Experts Debate: The Pros and Cons of Collagen

Cassie Shortsleeve
by Cassie Shortsleeve
Share it:
Experts Debate: The Pros and Cons of Collagen

In an age of wellness trends, apple cider vinegarcoconut oil and the circadian rhythm diet have all been hotly debated by experts. The latest and greatest seems to be collagen. The main structural protein in the body, collagen is a crucial component that forms connective tissues, cartilage, bone and skin elasticity. That’s why when collagen breaks down as you age, you get more wrinkles and may experience joint pain.

Enter the new trend of collagen available in the form of protein powders, supplements, food sources and skincare products. It’s thought that supplementing with it can boost beauty and health.

Before you start adding collagen to your morning smoothie, check out what the experts have to say:


Yes, collagen peptide supplements contain amino acids that are needed for everyday functions. What’s more, there is some scientific evidence that collagen supplementation improves wound healingskin aging and arthritic stiffness and pain.

The research on collagen supplements is still preliminary and study sizes are small. Most evidence is anecdotal (i.e., my hair and nails look amazing!) or from subjective pain assessments (i.e., looking at joint health). I give collagen supplements a moderate effective rating in terms of supporting rehabilitation post-joint surgery or injury, improved skin elasticity and decreasing osteoarthritis symptoms.


Collagen is not considered a high-quality protein because it is not a complete protein — it does not contain all nine essential amino acids. It’s also particularly low in the amino acid methionine, and the branched-chain amino acids, leucine, isoleucine and valine, making it a poor choice for muscle integrity and building. This means collagen supplements should not displace complete protein foods in the diet and should not be used as one’s main source of protein.


There is some evidence collagen reduces Achilles’ heel pain in combination with exercise, and people who take collagen supplements in combination with exercise more readily increase their strength.

Teaching fellow in sports and exercise nutrition at Newcastle University in England.

Research has shown multiple potential benefits of collagen peptides, including that they might speed recovery after strenuous exercise and increase muscle strength alongside a well-structured resistance-training program.

Many athletes are also now turning to collagen peptides to help with injury prevention, as one study showed it might augment the collagen synthesis in connective tissues such as ligaments.

However, research into the benefits of collagen peptides for athletic populations is relatively new and the effects reported are small; thus, if there are any benefits, athletes should not expect miracles from supplementing with collagen peptides.


Director of Cosmetic and Clinical Research in Dermatology at Mount Sinai in New York City

When taken by mouth, collagen can help support optimal functioning of the skin. As it goes through your digestive system, it is broken down into its component amino acids which circulate throughout the body. It acts like a signal to your skin to rev up new collagen production and provides the building blocks to do so.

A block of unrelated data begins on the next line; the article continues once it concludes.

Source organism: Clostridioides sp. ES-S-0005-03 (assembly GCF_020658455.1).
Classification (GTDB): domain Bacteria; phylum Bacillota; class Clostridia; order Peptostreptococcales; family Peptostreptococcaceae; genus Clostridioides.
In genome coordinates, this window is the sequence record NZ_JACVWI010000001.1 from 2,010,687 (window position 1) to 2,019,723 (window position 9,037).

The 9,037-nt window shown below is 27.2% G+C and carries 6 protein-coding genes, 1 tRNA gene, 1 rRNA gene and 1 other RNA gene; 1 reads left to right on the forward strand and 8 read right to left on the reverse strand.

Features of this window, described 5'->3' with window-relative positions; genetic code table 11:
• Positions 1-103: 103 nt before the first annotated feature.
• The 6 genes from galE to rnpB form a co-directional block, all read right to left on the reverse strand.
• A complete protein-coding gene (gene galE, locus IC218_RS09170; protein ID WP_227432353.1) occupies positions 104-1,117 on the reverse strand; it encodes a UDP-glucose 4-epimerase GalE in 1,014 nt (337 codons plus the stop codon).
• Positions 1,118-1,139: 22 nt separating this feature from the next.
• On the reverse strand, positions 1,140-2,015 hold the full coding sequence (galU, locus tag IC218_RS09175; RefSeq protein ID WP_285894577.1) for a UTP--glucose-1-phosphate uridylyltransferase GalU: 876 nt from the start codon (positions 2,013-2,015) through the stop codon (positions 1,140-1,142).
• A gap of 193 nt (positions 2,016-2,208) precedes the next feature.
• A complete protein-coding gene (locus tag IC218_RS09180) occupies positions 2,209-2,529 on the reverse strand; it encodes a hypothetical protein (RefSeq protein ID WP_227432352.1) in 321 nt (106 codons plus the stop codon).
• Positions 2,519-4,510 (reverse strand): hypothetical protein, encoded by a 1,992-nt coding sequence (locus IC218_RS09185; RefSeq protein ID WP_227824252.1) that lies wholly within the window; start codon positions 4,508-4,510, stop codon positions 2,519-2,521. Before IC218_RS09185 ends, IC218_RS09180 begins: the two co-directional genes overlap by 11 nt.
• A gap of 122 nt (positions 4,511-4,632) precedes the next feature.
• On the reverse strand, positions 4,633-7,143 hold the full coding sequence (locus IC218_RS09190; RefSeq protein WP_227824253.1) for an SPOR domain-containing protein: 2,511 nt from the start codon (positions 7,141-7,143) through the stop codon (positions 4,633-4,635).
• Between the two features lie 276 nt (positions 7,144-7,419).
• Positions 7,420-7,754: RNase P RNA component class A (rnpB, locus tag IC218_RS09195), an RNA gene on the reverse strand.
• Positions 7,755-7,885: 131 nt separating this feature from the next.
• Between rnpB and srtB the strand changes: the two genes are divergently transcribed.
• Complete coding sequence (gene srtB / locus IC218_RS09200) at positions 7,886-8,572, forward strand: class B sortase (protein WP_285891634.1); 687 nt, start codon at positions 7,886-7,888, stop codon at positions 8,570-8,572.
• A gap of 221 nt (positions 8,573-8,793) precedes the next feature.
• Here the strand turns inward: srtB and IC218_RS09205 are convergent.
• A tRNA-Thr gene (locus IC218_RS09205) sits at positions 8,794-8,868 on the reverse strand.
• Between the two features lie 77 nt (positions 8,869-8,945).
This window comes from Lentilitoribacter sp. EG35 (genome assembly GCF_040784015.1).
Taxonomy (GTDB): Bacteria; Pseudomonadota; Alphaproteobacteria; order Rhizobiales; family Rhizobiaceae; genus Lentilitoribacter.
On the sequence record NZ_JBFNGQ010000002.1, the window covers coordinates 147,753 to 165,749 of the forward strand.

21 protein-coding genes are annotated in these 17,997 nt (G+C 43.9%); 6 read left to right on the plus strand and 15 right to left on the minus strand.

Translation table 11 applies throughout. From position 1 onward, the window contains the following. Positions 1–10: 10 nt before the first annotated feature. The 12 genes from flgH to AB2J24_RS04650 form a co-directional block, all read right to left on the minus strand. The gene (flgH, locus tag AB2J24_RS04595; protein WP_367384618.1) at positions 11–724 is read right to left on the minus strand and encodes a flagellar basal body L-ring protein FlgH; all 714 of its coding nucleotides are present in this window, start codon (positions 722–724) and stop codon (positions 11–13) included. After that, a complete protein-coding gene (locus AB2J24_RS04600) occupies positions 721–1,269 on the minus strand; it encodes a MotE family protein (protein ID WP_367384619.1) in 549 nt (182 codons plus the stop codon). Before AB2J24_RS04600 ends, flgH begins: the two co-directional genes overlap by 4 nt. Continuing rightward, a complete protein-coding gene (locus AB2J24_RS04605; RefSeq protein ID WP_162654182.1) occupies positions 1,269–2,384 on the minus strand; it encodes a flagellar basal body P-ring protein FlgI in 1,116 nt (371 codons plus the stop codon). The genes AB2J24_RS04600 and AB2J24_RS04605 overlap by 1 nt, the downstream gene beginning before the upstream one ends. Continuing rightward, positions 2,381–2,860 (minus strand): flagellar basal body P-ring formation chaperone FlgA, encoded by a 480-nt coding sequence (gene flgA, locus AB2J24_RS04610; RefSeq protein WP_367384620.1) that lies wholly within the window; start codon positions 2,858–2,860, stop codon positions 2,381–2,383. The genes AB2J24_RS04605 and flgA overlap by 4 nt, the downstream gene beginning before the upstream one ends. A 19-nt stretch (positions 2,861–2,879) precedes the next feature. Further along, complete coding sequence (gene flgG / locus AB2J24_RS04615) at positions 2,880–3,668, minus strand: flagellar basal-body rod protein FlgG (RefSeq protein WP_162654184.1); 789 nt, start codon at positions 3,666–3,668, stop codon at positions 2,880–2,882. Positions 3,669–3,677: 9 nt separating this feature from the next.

When we ingest collagen, it is not necessarily utilized later to contribute to the collagen of the body. Collagen proteins are broken down into their constituent amino acids and reconstructed according to the body’s needs. Great hair and nails may be low priority.


Collagen is a large molecule so it is difficult to penetrate through the skin barrier when applied topically. Collagen-containing skin care products may provide skin protection and moisturizing benefits, but it is unlikely the collagen itself is absorbed through the skin.


The body makes its own collagen using protein, vitamin C, zinc and copper, explains Cunningham, so she encourages people to get these nutrients from food first. “Eating a wide variety of protein, fruits and vegetables, ensures your body has what it needs to make its own collagen,” (and slow the loss in aging populations). Bone broth also boosts collagen intake, she says. What’s more, you can reduce the collagen breakdown in the body by cutting back on inflammatory-inducing sugar and wearing sunscreen when you exercise outdoors.

If you’d like to supplement, opt for one that comes from a natural source (think bovine/beef or fish/marine collagen peptides). Remember, “the fewer ingredients on a label, the better,” says Wyosnick. Also, look for a symbol that says “USP” to ensure that a supplement has been third-party tested for quality and absorption, says Cunningham, who notes some research supports supplementation with 5 grams of collagen a day.

If you’re opting for a skincare product, Zeichner recommends choosing one with retinol, aka vitamin A. “Retinol is perhaps the best studied ingredient we have to stimulate collagen production,” he says. “It binds to retinoid receptors in the skin to rev up collagen-producing activity.”

About the Author

Cassie Shortsleeve
Cassie Shortsleeve

Cassie Shortsleeve is a Boston-based freelance writer and editor. She has worked on staff at both Shape and Men’s Health and contributes regularly to a slew of national print and digital publications such as Women’s Health, Condé Nast Traveler, and Furthermore for Equinox. With a degree in English and creative writing from the College of the Holy Cross, she has a passion for reporting on all things health, lifestyle, and travel.


Never Miss a Post!

Turn on MyFitnessPal desktop notifications and stay up to date on the latest health and fitness advice.


Click the 'Allow' Button Above


You're all set.